I found two photographs that worked perfectly for the first two books, so I've been scanning my photographs from my last several visits to India.

The challenge becomes choosing the best image to indicate the story or setting. In the third Anita Ray, For the Love of Parvati, the story takes place in the foothills of Kerala, in an old mansion, during the monsoon, and involves a new maidservant, the family scion, who is in trouble with his employers, and a daughter visiting her mother. Someone seems to be stalking the household, and the police have been searching the area for a presumed terrorist. Secrets abound, of course. A family servant has gone missing, and Anita finds the body of a man washed up by the flooding river.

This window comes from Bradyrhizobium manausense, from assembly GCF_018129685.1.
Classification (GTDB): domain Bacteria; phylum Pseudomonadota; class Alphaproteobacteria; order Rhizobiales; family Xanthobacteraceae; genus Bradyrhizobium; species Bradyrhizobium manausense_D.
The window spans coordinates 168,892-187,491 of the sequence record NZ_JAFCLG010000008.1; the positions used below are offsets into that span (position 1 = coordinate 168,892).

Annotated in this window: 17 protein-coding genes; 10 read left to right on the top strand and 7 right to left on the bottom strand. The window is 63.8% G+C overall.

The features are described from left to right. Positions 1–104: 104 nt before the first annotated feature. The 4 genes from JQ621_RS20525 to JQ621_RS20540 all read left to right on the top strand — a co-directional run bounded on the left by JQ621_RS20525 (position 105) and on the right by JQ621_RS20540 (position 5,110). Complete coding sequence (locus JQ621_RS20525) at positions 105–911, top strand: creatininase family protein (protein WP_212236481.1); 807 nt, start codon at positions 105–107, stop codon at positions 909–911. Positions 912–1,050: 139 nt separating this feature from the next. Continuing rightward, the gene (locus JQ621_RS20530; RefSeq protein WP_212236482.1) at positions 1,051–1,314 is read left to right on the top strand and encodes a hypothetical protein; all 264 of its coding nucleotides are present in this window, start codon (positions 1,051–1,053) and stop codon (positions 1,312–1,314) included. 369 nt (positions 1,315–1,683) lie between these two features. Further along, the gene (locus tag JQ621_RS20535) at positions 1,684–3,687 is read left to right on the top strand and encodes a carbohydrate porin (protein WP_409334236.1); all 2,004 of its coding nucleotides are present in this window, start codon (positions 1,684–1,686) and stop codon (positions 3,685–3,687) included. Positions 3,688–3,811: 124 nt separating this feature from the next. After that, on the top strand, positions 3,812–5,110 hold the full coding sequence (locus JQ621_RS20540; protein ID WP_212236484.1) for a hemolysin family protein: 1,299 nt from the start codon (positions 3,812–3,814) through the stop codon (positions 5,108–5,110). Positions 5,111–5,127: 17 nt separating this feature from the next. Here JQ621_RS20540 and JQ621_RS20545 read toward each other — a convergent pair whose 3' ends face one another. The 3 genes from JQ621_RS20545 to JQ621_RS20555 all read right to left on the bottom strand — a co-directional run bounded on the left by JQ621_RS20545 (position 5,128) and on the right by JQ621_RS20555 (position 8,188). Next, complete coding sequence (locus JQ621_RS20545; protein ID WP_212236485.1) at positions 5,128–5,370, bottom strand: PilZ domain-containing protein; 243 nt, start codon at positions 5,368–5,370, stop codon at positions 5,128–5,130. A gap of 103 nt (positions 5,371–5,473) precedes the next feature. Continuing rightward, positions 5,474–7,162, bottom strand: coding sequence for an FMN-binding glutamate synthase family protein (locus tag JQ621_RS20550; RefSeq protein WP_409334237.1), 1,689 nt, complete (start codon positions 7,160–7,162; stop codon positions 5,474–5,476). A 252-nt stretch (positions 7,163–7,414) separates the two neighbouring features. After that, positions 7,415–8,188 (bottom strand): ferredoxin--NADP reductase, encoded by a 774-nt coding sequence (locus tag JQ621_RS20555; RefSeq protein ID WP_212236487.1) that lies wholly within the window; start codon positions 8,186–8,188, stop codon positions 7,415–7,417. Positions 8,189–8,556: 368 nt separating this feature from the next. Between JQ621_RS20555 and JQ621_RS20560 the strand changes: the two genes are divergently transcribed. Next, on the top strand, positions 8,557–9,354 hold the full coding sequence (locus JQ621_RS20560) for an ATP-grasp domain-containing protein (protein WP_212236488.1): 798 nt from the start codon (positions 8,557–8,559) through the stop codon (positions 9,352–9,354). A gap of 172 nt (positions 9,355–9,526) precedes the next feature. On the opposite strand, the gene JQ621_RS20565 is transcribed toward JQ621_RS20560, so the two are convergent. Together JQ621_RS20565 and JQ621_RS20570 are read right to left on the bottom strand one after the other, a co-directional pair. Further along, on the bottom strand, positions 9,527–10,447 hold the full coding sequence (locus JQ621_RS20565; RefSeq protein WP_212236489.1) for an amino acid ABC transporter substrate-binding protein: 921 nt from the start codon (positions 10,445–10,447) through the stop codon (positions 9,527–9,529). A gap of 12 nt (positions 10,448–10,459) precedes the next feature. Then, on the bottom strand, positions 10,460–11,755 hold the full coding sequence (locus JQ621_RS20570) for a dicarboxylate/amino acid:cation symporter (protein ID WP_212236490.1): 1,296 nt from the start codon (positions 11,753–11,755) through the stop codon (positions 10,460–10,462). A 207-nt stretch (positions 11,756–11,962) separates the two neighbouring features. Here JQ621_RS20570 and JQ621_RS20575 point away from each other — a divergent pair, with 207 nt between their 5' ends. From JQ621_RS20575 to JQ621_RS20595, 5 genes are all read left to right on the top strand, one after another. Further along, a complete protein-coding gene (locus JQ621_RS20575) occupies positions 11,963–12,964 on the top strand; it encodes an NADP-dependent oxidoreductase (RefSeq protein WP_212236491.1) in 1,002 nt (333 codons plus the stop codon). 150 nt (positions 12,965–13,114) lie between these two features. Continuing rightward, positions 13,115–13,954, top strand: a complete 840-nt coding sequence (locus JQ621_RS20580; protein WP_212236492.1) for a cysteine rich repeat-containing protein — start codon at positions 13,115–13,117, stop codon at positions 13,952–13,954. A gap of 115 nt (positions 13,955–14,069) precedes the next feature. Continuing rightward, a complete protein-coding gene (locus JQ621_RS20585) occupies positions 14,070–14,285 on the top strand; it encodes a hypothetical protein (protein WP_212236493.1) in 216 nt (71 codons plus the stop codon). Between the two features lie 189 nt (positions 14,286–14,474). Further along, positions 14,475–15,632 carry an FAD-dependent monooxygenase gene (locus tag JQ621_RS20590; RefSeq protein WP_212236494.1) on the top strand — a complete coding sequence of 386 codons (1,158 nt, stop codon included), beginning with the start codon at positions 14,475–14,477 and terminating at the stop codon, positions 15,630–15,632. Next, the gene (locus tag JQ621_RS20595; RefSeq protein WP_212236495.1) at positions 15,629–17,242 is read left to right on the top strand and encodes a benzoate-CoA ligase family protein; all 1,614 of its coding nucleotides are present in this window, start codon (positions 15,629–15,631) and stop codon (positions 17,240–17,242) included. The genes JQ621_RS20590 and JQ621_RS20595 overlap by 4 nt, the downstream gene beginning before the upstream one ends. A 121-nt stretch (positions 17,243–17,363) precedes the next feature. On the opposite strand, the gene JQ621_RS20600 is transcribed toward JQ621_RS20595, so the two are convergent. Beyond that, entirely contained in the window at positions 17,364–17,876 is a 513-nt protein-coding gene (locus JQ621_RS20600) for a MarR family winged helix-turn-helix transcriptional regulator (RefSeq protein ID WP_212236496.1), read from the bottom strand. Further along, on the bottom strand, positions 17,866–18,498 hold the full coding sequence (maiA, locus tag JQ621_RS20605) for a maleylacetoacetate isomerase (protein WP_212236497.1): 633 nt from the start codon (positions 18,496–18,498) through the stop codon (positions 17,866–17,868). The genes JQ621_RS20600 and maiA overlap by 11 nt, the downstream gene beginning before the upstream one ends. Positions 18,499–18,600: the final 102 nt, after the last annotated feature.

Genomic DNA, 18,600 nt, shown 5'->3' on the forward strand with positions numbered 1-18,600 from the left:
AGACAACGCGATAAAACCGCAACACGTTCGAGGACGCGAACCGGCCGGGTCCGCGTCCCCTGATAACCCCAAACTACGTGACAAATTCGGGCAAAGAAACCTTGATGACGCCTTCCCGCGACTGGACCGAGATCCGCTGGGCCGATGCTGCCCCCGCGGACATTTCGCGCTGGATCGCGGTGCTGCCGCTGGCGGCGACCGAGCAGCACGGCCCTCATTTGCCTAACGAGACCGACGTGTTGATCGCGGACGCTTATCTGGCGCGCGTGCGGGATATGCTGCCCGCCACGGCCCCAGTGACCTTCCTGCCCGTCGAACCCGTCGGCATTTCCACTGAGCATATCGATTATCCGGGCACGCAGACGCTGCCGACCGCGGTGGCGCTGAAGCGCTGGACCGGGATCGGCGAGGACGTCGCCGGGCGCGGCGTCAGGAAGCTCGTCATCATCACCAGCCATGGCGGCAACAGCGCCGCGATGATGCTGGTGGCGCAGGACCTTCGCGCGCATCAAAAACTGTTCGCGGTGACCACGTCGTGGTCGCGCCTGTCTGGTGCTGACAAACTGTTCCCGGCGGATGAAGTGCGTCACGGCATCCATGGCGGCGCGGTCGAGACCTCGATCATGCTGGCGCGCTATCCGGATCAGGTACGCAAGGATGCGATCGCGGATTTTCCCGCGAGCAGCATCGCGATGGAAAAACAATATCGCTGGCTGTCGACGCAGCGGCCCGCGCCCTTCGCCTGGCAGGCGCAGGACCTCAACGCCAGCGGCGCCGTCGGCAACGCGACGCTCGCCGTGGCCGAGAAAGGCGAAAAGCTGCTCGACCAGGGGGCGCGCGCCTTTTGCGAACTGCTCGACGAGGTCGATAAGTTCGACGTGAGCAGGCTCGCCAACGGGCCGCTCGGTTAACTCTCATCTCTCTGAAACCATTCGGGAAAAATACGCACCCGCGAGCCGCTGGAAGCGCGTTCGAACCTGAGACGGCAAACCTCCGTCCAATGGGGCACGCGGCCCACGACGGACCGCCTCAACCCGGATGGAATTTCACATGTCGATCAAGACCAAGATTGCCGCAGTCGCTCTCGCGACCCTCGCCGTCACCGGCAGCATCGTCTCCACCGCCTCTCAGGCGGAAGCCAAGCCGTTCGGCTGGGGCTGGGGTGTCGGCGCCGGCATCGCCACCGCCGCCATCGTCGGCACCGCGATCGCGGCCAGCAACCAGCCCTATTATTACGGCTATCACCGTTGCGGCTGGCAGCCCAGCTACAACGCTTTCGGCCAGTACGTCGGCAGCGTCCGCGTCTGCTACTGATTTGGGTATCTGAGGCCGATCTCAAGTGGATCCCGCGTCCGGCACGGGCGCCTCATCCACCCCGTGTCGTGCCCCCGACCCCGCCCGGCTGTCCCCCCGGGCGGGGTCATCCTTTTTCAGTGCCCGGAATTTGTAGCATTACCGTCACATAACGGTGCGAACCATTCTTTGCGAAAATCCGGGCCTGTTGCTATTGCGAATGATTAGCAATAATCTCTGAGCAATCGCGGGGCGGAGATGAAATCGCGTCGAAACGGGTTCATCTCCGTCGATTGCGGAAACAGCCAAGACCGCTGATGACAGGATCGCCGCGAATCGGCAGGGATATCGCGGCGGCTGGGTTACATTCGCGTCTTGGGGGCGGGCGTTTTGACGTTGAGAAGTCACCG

I don't have any photographs of the monsoon in the hills, but I have a few images of old mansions. I've narrowed the choice down to three. My final choice will depend in part on how well the image accommodates the title and author name.  

I never thought about book covers when I was taking photographs in Kerala, but I've since found myself reframing an image that might serve later. I'll make a final choice in the next week or so, and then I can move on to uploading text and cover for ebooks and paperbacks.

If the choice were up to you, which one would you pick?

To purchase one of the Anita Ray novels, click on the links below.

Tuesday, January 19, 2016

The End of Five Star Mystery Line